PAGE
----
All About Stretch Marks

Updated at: Jul 11, 2011
All About Stretch Marks

Stretch Marks during Pregnancy - Comprehensive source for information about stretch marks including its symptoms, treatment causes and how to prevent stretch marks.

Editorial Team
PregnancyWritten by: Editorial TeamPublished at: Apr 21, 2011

Stretch marks is a form of scarring characterized by thin vein-like lines of pink colour at first and a glossy white colour later, found on the skin surface. They are also called as stria or striae for plural. When the dermis (the middle layer of the skin is responsible for elasticity and strength) undergoes constant stretching, it ruptures in various places and leads to formation of stretch marks. They are harmless and become less visible as time passes. Rarely, stretch marks can be a symptom of a condition called Cushing’s syndrome.

Cushing’s syndrome is a hormonal disorder with other symptoms of weight gain and hypertension.

Stretch Marks Symptoms

  • Vein-like lines on the surface of skin of colour ranging from pink, purple which eventually fades into a glossy white colour.
  • They are most common in areas such as in abdomen, buttocks, thighs, upper arms and breasts.

Stretch Marks Causes

  • Pregnancy: Stretch marks are quite common during the last stage of pregnancy due to the gradual and constant stretching of the skin and also hormones.
  • Sudden weight gain: A sudden weight gain can put strain on the skin resulting in stretch marks. Sportspersons and weightlifters can also get stretch marks due to sudden muscle gain.
  • Puberty: Adolescents who have attained puberty undergo growth and development of the body in spurts. This sudden, quick growth spurts can result in stretch marks.
  • Genetics: A family history of stretch marks puts you at risk of developing it. Women are more prone to develop stretch marks.
  • Specific drugs: Corticosteroid creams, lotions or tablets can cause stretch marks as they decrease the amount of collagen in your skin making it prone to wear and tear.
  • Medical conditions: Rare medical conditions such as Cushing’s syndrome, Marfan syndrome or other genetic disorders.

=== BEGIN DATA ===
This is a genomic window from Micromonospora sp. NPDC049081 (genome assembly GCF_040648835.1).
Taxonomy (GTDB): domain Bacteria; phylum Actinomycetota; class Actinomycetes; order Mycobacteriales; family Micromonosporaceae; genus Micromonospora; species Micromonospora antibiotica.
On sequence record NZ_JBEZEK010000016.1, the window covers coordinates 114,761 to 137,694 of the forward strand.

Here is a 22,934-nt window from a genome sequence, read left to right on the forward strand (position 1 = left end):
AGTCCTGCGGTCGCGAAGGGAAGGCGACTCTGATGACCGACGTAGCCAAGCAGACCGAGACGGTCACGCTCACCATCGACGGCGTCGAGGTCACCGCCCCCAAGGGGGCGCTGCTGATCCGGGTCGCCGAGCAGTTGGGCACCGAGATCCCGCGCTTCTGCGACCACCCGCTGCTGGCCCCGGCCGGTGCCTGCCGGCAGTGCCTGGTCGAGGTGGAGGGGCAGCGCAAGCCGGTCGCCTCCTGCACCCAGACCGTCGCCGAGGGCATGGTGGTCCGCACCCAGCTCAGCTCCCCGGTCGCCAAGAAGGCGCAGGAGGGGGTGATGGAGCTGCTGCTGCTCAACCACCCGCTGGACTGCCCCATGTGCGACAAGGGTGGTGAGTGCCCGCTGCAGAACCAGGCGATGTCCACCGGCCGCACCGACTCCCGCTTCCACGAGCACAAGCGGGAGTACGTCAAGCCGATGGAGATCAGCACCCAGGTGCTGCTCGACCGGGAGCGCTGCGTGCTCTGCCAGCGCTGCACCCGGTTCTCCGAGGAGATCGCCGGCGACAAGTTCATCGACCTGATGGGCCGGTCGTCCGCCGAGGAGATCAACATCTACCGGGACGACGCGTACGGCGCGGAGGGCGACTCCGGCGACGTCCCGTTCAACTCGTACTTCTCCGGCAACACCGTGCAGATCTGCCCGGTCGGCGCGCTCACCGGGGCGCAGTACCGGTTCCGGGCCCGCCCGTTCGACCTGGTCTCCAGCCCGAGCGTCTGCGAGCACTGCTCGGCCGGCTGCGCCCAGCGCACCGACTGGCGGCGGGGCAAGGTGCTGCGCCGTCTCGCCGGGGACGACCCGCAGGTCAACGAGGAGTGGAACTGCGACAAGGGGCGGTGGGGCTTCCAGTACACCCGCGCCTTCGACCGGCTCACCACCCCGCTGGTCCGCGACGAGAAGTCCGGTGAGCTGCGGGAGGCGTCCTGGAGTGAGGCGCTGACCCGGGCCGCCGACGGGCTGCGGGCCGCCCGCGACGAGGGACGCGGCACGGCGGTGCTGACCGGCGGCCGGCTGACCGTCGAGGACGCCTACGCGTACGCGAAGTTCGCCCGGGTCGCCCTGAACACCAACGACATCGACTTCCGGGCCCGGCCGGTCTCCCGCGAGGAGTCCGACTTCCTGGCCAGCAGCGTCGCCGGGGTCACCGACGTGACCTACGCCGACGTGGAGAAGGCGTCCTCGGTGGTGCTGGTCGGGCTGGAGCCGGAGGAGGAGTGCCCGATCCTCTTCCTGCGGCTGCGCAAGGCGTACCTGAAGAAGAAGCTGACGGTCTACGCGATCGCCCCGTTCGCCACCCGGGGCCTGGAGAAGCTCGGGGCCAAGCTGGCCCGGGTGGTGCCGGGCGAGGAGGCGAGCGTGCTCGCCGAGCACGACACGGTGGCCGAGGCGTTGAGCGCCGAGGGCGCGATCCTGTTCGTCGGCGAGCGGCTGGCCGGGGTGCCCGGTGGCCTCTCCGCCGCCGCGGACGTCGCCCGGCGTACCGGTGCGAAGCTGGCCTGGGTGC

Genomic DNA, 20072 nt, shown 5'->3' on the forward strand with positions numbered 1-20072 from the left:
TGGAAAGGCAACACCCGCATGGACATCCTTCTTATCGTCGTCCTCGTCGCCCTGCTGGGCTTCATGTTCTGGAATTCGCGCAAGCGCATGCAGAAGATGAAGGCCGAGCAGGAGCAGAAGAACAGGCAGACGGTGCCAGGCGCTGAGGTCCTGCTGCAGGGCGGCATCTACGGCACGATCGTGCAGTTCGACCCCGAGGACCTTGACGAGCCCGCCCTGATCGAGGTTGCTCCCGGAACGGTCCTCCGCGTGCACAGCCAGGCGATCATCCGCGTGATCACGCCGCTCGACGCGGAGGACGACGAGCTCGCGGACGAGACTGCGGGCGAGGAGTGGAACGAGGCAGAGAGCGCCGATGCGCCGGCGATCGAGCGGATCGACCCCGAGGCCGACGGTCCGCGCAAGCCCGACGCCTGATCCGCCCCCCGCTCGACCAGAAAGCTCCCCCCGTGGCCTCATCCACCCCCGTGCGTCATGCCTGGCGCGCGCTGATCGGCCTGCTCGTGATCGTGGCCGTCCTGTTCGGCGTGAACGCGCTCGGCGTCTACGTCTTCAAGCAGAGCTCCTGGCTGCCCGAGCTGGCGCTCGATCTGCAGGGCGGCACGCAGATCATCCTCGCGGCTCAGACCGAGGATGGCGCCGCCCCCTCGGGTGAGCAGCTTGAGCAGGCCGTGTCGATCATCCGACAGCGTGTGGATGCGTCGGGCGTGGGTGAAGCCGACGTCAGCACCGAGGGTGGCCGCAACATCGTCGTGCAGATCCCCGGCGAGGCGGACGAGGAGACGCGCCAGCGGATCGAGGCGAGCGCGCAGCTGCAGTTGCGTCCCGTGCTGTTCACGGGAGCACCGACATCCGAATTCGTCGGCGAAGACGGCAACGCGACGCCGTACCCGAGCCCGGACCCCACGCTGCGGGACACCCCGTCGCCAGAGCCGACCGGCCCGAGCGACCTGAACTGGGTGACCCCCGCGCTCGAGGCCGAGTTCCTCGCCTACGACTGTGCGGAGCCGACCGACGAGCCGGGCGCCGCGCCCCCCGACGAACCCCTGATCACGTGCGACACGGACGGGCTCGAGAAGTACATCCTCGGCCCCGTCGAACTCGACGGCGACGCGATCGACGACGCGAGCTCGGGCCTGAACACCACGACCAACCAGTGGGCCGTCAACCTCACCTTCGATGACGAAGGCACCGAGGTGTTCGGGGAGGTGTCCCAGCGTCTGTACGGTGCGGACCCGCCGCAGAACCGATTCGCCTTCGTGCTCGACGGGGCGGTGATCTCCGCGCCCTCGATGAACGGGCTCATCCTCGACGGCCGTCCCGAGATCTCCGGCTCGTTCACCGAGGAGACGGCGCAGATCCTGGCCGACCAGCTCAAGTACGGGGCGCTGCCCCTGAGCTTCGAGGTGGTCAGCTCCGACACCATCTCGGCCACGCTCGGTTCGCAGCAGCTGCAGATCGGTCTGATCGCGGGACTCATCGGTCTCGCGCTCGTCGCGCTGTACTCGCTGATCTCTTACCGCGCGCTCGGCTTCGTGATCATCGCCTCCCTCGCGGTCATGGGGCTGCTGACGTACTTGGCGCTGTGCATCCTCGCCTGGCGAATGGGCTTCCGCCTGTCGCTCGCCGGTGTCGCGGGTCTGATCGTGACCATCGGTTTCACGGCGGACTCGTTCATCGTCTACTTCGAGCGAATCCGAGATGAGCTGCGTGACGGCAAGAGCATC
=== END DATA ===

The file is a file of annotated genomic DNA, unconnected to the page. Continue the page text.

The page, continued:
Stretch Marks Risk factors

  • Adolescents who have attained puberty.
  • Pregnant women.
  • Sudden weight gain or weight loss due to crash diet or illness.
  • Overweight people.
  • Genetics – tendency to develop stretch marks.
  • Corticosteroid medication.

Stretch Marks Treatment

  • Creams and lotions: Over-the-counter creams and gels that help in reducing stretch marks can be used, though these are not medically proven. Improvement in appearance of stretch marks can be seen. In fact these lotions can be used at an earlier stage of pregnancy as a preventive measure for not developing stretch marks. Creams containing ingredients such as Vitamin E and cocoa butter are worth considering.
  • Tretinoin cream: Creams containing tretinoin (Retin-A, Renova) can be used to treat stretch marks though results may vary and it does not work on “old” stretch marks. Tretinoin works towards producing new collagen which lightens stretch marks to a colour closer to skin tone. It can cause side effects such as inflammation and swelling. Never use these creams during pregnancy or while lactating.
  • Surgical methods such as dermabrasion, chemical peels or laser surgery can be sought.



Read more articles on During Pregnancy


All possible measures have been taken to ensure accuracy, reliability, timeliness and authenticity of the information; however does not take any liability for the same. Using any information provided by the website is solely at the viewers’ discretion. In case of any medical exigencies/ persistent health issues, we advise you to seek a qualified medical practitioner before putting to use any advice/tips given by our team or any third party in form of answers/comments on the above mentioned website.

This website uses cookie or similar technologies, to enhance your browsing experience and provide personalised recommendations. By continuing to use our website, you agree to our Privacy Policy and Cookie Policy. OK